With a state population of just over 1 million, Montana continues to have one of the highest per capita alcohol-impaired driving fatality rates in the nation. Last year alone 192 people were killed on Montana’s roads and highways, with alcohol being the leading cause of fatal crashes.
Although these numbers are still too high, Montana has been making real strides in reducing alcohol-impaired crashes. The number of alcohol-related traffic fatalities dropped 25% between 2012 and 2014.
According to Montana Attorney General Tim Fox, one of the keys to this progress is Montana’s 24/7 Sobriety Program. In early 2010 the state launched a pilot of the program, which requires DUI offenders to abstain from alcohol. Abstinence is enforced and supervised through twice daily breath testing or continuous transdermal alcohol monitoring devices. Since its inception, Montana’s 24/7 Sobriety Program has expanded across 22 of the state’s 56 counties.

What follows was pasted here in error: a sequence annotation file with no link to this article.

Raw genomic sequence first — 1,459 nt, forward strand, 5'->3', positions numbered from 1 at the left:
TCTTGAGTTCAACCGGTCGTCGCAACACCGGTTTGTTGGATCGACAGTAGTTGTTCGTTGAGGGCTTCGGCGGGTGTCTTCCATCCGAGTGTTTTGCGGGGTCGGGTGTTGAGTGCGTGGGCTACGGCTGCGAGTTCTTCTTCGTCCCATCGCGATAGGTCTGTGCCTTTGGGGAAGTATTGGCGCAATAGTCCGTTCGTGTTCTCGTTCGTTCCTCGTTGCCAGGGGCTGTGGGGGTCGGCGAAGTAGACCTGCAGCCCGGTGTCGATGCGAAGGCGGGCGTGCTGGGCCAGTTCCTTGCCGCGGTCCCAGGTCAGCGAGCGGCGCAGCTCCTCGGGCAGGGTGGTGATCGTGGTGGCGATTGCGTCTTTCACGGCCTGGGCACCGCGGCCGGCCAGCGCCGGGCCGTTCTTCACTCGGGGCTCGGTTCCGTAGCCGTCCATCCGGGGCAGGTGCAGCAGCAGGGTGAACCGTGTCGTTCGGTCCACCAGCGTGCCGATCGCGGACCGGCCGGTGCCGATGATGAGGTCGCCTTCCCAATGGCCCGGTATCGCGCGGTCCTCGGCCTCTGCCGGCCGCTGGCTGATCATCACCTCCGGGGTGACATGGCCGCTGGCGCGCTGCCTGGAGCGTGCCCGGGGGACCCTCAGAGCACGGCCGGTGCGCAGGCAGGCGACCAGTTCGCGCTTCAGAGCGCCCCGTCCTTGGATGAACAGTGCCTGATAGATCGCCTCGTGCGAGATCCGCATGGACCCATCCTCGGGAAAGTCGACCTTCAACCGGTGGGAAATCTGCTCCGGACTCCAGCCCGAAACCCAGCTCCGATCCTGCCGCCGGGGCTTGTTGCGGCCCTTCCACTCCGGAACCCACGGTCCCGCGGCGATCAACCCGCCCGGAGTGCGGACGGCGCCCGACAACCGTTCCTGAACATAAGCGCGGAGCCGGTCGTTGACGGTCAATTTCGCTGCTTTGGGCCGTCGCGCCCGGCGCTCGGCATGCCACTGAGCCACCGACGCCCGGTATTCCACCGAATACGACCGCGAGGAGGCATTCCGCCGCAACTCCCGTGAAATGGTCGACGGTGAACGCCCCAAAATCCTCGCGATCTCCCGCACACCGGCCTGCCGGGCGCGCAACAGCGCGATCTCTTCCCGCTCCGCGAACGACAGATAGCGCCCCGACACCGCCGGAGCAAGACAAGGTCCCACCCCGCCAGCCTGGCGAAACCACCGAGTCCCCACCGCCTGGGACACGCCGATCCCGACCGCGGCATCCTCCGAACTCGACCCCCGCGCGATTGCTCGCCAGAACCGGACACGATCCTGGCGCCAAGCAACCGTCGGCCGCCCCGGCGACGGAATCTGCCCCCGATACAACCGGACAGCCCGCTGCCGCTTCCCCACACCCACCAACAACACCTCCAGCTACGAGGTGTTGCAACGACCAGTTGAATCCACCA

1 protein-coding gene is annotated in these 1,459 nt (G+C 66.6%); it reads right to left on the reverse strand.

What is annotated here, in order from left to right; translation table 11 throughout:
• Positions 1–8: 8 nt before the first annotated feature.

A recently released analysis by the RAND Corporation found that Montana’s 24/7 program is an effective way to deter drinking and reoffense among individuals with histories of alcohol-related crime, including drunk driving. Researchers noted that second-time DUI offenders who participated in the program were 45% to 70% less likely to be re-arrested for drunk driving within 12 months.
The 24/7 program is expected to continue to grow to more parts of the state, and the hope is that Montana’s alcohol-impaired driving fatalities will continue to decrease. We look forward to the day Montana loses its designation as one of the worst states regarding alcohol-impaired driving fatality rates.